Ford was the epitome of everything in the world of everyday work that the citizens of the 1920s admired. His faults were overlooked or accepted as virtues, and his success in this great mechanical and business venture seemed a test of the health of the nation itself. The public found itself absorbed, entertained, and delighted by such toys as Model-Ts and Model-As. If Ford should fail, they all in some measure failed. But anticipation was joyous. Even the suspense was delicious, it would be a misunderstanding to think that it was all a matter of sober self-interest, that this man would again bring about the car that suited at the price that was right. ..” (190) Evidently Stevenson was not the only person to feel this way.
Bruce even said that Ford was the high priest of mass production, which people of the world saw to be more important than any ideological doctrine as the industrial miracle-maker to the curse of world poverty. (80) The combination of an increase in American recreation and the advent of the automobile helped to bring about the success of the movie industry. Early movie attendance was fairly low due to the sparse distribution of movie theaters. But as automobiles became more popular, transportation became less of a hassle, and consequently movie attendance soared with the increase of automobile sales. With comical performances by comedian, Charlie Chaplin, dramatic performances by sex symbol, Rudolph Valentino, and many other famous actors, the movie industry was able to attract a massive audience of loyal viewers, even during the years of silent black-and-white films. Later in 1922, improvements in sound recording technology enabled the filming and broadcasting of the first movie ever made with sound, “The Jazz Singer” starring Al Jolson.
And finally in 1926, the advent of Technicolor enabled the creation and broadcasting of movies with not only sound but with color also. Consequently, the movie industry became a major part of American industry in general. In 1927 alone, over 14,500 movie theaters throughout the nation showed over 400 films a year each, as movies became America’s favorite form of entertainment (Gordon and Gordon 68). As the movie industry grew, so did the salaries of actors. In 1924, John Barrymore’s contract with Warner Brother’s reached $76,250 per picture, plus $7,625 over seven weeks, and all expenses paid (Gordon and Gordon 50).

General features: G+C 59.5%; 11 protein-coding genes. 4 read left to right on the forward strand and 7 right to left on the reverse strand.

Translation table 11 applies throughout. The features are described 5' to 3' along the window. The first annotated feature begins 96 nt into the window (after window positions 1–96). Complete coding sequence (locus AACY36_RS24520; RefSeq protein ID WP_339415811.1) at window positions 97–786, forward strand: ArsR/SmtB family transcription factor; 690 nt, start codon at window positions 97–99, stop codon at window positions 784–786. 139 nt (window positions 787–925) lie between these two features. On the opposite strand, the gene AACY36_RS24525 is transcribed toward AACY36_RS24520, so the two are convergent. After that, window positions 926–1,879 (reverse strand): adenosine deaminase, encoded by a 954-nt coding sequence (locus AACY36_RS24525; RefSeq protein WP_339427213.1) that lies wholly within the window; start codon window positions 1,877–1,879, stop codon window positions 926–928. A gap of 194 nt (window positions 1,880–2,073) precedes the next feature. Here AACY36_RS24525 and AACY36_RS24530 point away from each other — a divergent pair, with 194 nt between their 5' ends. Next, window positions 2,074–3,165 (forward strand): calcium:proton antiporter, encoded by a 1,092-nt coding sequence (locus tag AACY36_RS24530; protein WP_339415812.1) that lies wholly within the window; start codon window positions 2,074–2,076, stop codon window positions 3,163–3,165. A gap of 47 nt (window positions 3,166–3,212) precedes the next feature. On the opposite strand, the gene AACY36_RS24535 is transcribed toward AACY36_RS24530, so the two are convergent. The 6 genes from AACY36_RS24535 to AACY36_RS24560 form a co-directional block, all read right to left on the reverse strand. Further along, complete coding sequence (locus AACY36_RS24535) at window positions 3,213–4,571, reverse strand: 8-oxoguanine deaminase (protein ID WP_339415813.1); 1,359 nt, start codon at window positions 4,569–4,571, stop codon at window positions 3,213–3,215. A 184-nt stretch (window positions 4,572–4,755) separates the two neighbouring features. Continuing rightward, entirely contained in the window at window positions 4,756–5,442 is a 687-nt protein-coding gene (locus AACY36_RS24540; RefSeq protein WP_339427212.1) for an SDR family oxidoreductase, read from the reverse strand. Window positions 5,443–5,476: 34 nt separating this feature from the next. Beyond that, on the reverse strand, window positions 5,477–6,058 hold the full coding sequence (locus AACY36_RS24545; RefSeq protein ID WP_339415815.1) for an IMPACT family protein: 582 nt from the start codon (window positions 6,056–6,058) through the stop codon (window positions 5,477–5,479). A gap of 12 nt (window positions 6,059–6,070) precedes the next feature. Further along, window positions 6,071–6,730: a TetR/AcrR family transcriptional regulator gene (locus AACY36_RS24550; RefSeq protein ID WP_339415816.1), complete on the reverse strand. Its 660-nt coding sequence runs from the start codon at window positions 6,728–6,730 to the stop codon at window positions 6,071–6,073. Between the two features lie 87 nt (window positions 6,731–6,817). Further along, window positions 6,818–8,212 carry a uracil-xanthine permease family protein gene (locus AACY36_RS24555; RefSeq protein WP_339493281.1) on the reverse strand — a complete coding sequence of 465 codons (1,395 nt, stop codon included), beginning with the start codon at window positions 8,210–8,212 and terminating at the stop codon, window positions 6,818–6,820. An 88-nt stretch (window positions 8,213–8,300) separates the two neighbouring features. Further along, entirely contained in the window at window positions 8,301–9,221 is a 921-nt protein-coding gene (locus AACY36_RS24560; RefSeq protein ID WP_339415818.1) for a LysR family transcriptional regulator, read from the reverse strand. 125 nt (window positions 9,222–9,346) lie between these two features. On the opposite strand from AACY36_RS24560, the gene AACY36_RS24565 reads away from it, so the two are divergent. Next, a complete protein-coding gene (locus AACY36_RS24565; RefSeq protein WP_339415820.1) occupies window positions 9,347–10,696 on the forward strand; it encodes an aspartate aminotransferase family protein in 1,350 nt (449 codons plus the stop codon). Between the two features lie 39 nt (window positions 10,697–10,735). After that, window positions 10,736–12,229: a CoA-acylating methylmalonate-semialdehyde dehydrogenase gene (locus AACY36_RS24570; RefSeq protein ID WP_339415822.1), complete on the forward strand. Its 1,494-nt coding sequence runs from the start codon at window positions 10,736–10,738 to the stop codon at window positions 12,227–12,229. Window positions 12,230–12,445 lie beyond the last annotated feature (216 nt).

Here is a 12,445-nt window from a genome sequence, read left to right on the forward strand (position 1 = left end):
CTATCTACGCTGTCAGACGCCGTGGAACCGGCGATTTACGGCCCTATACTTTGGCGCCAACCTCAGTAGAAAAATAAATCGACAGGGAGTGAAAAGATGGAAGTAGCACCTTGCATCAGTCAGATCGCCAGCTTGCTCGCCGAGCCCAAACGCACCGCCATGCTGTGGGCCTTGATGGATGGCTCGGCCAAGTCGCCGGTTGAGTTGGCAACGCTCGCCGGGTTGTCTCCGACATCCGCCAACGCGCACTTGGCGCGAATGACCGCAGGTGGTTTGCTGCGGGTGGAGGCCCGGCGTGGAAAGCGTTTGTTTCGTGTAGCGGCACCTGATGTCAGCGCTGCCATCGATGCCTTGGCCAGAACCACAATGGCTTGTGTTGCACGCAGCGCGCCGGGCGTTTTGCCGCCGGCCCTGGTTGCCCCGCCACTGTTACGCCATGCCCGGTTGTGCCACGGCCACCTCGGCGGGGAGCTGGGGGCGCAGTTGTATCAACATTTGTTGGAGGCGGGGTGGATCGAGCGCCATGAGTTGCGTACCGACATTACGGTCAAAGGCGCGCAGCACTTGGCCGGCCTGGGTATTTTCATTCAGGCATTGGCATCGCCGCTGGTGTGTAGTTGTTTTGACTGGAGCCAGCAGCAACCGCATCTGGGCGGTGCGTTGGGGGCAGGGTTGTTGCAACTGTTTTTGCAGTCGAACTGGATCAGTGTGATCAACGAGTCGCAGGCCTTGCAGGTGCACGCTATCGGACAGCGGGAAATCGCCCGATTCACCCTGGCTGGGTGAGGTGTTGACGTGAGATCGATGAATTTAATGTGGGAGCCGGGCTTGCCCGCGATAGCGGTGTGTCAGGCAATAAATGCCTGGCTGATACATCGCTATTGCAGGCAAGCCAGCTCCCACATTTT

The trend of increasing salaries continued throughout the decade. However, after the advent of sound in movies, many actors were fired because of their poor voices, inabilities to memorize lines, or even their inabilities to speak English. But those who still continued to act experienced remarkable salary increases. Greta Garbo’s salary rose from $350 a week to $5000 a week at MGM and football star, Red Grange, was paid a stunning $300,000 per picture (Gordon and Gordon 68); while the average American worker earned around a mere $2,000 annually. The advent of certain technologies helped to bring about the immense success of the movie industry; a success that would persist even to this very day.
The automobile was certainly one of the greatest crazes of the 1920s, but it was not the greatest. An invention of smaller dimensions, lower cost, and with the same abilities to bring people together spurred on the greatest craze of the 1920s. The radio became an instant success among the American public. Being substantially cheaper than a car, the radio became a part of virtually every home in America in only a few short years. Following the startup of the first public radio broadcasting station, KDKA, in Pittsburgh, thousands more broadcasting stations pop up all over the country in the next few years. Radio instantly became a national obsession; many people would stay up half the night listening to concerts, sermons, “Red Menace” news, and sports. Those without home radios gathered around crystal sets in public places (Gordon and Gordon 32). The advent of public radio allowed listeners to not only keep up with national issues and events, it also allowed listeners to experience new ideas, new entertainment, and to form opinions on matters that had never been publiciz …